Steve Jobs

Director: Danny Boyle (2015)

A terrifically talented cast are in perfect sync in this biopic of Steve Jobs, the charismatic and complex founder of the technology giant Apple Inc.

It’s as smooth, sleek and as tightly engineered as one of their computers or iPhones, but has problems with it’s memory and crashes at the worst possible time.

A binary figure who considered his employees to be with him or looking for a new errr, job, the Apple chief died in 2011.

Ashton Kutcher played him in the poorly recieved Jobs (2013) and he is rebooted here in a perfectly calibrated performance from Michael Fassbender.

Far from PC, he’s a bullying, vindictive and paranoid, a control freak with a messiah complex who inspires a noisy devotion in his disciples.

The university dropout was neither an engineer or a designer but was blessed with an intuitive understanding there are vast amounts of money to be earned through brand design and marketing.

Plus trapping his customers into an operating system incompatible with competing systems or products creates slaves of his customers.

This obsession with creating a closed operating system reflects Jobs emotional inner life. The prophet of the future surrounds himself with an  emotional firewall.

In contrast, sociable Apple co-founder Steve Wozniak who wants to create a more flexible, adaptable open system, while urging Jobs to acknowledge the role others have played in the success of the company.

They produced a computer so intuitive to use a five year old could begin to use it without instruction, the five year old being his daughter Lisa, played by Makenzie Moss.

The script is intelligent, sharp and scorchingly funny in its early stages, there’s no romance, sex or violence, except for when Jobs downloads a torrent of abuse on his colleagues, friends and family.

It’s a typically well-researched work by scriptwriter of the Facebook movie The Social Network (2010) Aaron Sorkin. He’s smart enough to wittily flag up the limitations of the structure.

Framed as a three act play, each act focusses on the press launch of a new Apple product: the expensive first Macintosh computer in 1984, the disastrous NeXT in 1988 and the revolutionary classic iMac in 1998.

As Jobs is celebrated, sacked and rises again the drama stalls.

A lack of a martyr makes for a dull finale as the self-mythologising messiah is allowed his moment of destiny defining redemption.

Ridley Scott‘s astonishing Orwellian themed TV advert for Macintosh is seen and discussed.

But it’s never pointed out the Big Brother imagery invoked to attack his rivals products could easily be used to criticise Jobs and Apple itself.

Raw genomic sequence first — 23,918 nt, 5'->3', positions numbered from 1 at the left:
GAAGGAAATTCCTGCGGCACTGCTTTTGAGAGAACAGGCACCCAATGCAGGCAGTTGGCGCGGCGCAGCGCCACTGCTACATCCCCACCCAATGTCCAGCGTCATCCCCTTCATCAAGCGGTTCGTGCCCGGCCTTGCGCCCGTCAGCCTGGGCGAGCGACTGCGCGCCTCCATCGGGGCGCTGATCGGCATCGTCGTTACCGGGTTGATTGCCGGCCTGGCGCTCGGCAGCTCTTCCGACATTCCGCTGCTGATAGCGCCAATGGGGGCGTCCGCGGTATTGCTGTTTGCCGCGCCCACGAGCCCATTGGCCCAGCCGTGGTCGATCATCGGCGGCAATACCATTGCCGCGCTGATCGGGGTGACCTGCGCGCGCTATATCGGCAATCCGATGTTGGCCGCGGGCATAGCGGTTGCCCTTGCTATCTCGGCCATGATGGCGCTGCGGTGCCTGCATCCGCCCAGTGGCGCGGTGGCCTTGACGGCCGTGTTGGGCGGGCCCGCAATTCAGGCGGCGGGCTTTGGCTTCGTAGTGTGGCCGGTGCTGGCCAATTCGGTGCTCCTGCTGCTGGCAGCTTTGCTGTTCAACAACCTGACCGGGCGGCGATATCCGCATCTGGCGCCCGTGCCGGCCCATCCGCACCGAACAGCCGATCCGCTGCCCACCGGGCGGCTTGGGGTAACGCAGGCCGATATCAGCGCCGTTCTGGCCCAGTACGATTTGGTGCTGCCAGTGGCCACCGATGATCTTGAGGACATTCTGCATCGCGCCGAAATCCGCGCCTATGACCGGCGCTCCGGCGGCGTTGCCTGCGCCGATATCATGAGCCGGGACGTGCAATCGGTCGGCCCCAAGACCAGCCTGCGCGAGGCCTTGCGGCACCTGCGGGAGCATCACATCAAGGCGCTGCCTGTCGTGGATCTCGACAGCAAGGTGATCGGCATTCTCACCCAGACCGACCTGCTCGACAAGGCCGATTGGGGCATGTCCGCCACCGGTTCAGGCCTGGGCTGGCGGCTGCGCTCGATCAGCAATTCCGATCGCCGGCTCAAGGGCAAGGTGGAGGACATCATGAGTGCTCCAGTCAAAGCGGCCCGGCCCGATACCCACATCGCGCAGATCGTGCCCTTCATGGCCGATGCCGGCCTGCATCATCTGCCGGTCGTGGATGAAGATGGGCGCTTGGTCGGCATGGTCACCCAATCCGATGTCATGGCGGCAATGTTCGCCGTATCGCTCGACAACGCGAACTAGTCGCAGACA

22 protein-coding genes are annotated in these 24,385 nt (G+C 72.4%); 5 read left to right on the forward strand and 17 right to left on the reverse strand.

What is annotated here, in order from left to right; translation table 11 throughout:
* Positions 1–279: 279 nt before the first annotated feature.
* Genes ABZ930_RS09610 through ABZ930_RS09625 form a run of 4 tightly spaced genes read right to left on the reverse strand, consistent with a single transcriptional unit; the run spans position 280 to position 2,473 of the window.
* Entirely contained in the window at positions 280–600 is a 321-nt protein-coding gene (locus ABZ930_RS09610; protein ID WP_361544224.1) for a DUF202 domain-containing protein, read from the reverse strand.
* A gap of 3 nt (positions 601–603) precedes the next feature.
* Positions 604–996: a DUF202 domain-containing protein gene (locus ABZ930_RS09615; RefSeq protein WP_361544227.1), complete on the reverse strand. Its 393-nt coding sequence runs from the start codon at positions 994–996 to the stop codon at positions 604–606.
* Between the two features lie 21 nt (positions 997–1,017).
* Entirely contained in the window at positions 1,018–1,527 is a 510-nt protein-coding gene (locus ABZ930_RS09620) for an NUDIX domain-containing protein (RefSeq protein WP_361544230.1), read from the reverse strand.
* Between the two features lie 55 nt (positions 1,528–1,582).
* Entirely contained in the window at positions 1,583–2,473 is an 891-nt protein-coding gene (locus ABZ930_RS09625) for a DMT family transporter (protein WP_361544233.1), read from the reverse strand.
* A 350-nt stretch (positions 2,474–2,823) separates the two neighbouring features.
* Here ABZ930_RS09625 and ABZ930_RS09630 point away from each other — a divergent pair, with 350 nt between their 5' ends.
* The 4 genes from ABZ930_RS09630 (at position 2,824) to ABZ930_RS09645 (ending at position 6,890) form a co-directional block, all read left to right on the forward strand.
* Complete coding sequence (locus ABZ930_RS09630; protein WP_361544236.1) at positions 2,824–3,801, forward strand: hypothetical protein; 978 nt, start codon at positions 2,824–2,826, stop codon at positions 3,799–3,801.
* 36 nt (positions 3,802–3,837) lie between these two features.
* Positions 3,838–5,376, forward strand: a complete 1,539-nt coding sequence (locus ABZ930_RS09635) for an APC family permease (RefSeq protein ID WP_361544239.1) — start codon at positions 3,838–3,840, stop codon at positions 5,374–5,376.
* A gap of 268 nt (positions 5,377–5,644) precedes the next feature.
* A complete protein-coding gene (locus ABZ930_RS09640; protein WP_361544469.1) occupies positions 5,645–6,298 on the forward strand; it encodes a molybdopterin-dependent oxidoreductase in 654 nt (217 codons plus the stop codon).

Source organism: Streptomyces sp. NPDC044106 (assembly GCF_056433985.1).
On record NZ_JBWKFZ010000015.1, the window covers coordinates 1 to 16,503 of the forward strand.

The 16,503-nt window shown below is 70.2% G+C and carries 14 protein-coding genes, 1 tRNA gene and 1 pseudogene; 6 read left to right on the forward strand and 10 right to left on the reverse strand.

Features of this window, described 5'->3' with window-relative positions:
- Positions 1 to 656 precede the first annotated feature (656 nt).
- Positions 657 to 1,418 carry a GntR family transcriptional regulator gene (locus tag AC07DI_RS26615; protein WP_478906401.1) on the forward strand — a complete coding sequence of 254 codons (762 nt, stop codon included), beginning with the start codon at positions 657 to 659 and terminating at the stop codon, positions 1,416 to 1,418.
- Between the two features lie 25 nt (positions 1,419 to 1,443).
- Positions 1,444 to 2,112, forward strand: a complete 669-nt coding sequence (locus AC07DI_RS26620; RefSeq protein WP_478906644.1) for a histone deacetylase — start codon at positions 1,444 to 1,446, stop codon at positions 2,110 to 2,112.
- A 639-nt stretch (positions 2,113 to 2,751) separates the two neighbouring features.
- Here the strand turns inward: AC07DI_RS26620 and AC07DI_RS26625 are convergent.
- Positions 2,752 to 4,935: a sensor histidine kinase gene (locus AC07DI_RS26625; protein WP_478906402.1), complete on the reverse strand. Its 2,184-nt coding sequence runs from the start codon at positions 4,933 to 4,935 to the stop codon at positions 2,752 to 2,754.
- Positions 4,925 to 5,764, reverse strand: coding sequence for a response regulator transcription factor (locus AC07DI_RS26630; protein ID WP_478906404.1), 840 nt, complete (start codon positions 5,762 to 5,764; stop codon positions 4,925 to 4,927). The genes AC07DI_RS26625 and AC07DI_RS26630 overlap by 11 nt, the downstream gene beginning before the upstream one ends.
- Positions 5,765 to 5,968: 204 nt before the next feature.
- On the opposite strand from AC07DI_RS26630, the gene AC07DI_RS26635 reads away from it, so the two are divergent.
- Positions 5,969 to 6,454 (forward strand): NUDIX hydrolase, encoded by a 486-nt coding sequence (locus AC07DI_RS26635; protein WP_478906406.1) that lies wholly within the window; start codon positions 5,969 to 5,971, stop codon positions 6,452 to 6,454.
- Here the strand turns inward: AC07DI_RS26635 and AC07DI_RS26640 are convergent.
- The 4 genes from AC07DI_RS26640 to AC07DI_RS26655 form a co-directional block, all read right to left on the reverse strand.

He is creepily aware of the small details of his colleagues’ lives. They form a dysfunctional surrogate family.

Kate Winslet sports a Polish accent and some unfortunate fashions as Joanna, Jobs’ head of marketing and his ‘work wife’. It says something about a corporation when the marketing department represents its compassionate soul.

Jeff Daniels is father figure John Sculley, the ill-fated CEO of Apple against whom Jobs rebels. Seth Rogen plays his ‘bro’ Wozniak.

Few directors possess director Danny Boyle’s consummate command of music to accentuate the visual drama, or have his ability to cajole convincing performances out of young children.

Though Boyle’s attempts to add some visual dynamism through his restless camerawork, he can’t illuminate the dark confines of a dialogue heavy script.

An early girlfriend aside any reference to Jobs’ romantic life is absent. The huge job cuts he instigated on his triumphant return to the company are glossed over.

Coldly calculating in it’s refusal to condemn Jobs for his sins smacks of legal compromise. It’s not possible to libel the dead but one suspects Apple employ extraordinarily expensive lawyers to police it’s brand.

By the end we’re far from convinced of Jobs’ genius, as his only identifiable talent seems to be in rude manipulation, at which he is extraordinary.

Leave a Reply

Please log in using one of these methods to post your comment:

WordPress.com Logo

You are commenting using your WordPress.com account. Log Out /  Change )

Google photo

You are commenting using your Google account. Log Out /  Change )

Twitter picture

You are commenting using your Twitter account. Log Out /  Change )

Facebook photo

You are commenting using your Facebook account. Log Out /  Change )

Connecting to %s